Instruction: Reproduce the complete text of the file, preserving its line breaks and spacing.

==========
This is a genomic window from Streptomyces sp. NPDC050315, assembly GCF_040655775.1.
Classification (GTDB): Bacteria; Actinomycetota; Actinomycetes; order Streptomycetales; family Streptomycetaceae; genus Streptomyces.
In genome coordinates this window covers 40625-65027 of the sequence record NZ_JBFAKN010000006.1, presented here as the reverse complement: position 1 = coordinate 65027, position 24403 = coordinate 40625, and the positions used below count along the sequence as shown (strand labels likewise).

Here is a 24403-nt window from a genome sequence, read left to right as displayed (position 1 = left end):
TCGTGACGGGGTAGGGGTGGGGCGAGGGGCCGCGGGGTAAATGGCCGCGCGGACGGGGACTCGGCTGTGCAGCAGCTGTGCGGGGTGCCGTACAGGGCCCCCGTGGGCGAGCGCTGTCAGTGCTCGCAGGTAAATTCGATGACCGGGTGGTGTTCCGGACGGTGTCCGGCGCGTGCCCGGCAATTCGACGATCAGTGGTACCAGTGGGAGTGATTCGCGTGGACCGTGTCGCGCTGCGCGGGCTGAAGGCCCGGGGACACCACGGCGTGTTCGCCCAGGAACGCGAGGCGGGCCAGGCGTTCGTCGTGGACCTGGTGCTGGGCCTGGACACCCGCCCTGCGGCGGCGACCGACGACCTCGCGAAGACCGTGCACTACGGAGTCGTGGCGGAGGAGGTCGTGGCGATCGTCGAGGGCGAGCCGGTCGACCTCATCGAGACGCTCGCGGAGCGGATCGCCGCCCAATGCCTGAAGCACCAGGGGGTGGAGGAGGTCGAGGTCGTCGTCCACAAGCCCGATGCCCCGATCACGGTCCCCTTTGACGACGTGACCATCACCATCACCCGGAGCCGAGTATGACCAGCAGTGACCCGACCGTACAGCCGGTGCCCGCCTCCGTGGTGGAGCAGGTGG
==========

This is a genomic window from Streptomyces sp. NPDC050315, assembly GCF_040655775.1.
Classification (GTDB): Bacteria; Actinomycetota; Actinomycetes; order Streptomycetales; family Streptomycetaceae; genus Streptomyces.
In genome coordinates this window covers 40625-65027 of the sequence record NZ_JBFAKN010000006.1, presented here as the reverse complement: position 1 = coordinate 65027, position 24403 = coordinate 40625, and the positions used below count along the sequence as shown (strand labels likewise).

Here is a 24403-nt window from a genome sequence, read left to right as displayed (position 1 = left end):
TCGTGACGGGGTAGGGGTGGGGCGAGGGGCCGCGGGGTAAATGGCCGCGCGGACGGGGACTCGGCTGTGCAGCAGCTGTGCGGGGTGCCGTACAGGGCCCCCGTGGGCGAGCGCTGTCAGTGCTCGCAGGTAAATTCGATGACCGGGTGGTGTTCCGGACGGTGTCCGGCGCGTGCCCGGCAATTCGACGATCAGTGGTACCAGTGGGAGTGATTCGCGTGGACCGTGTCGCGCTGCGCGGGCTGAAGGCCCGGGGACACCACGGCGTGTTCGCCCAGGAACGCGAGGCGGGCCAGGCGTTCGTCGTGGACCTGGTGCTGGGCCTGGACACCCGCCCTGCGGCGGCGACCGACGACCTCGCGAAGACCGTGCACTACGGAGTCGTGGCGGAGGAGGTCGTGGCGATCGTCGAGGGCGAGCCGGTCGACCTCATCGAGACGCTCGCGGAGCGGATCGCCGCCCAATGCCTGAAGCACCAGGGGGTGGAGGAGGTCGAGGTCGTCGTCCACAAGCCCGATGCCCCGATCACGGTCCCCTTTGACGACGTGACCATCACCATCACCCGGAGCCGAGTATGACCAGCAGTGACCCGACCGTACAGCCGGTGCCCGCCTCCGTGGTGGAGCAGGTGG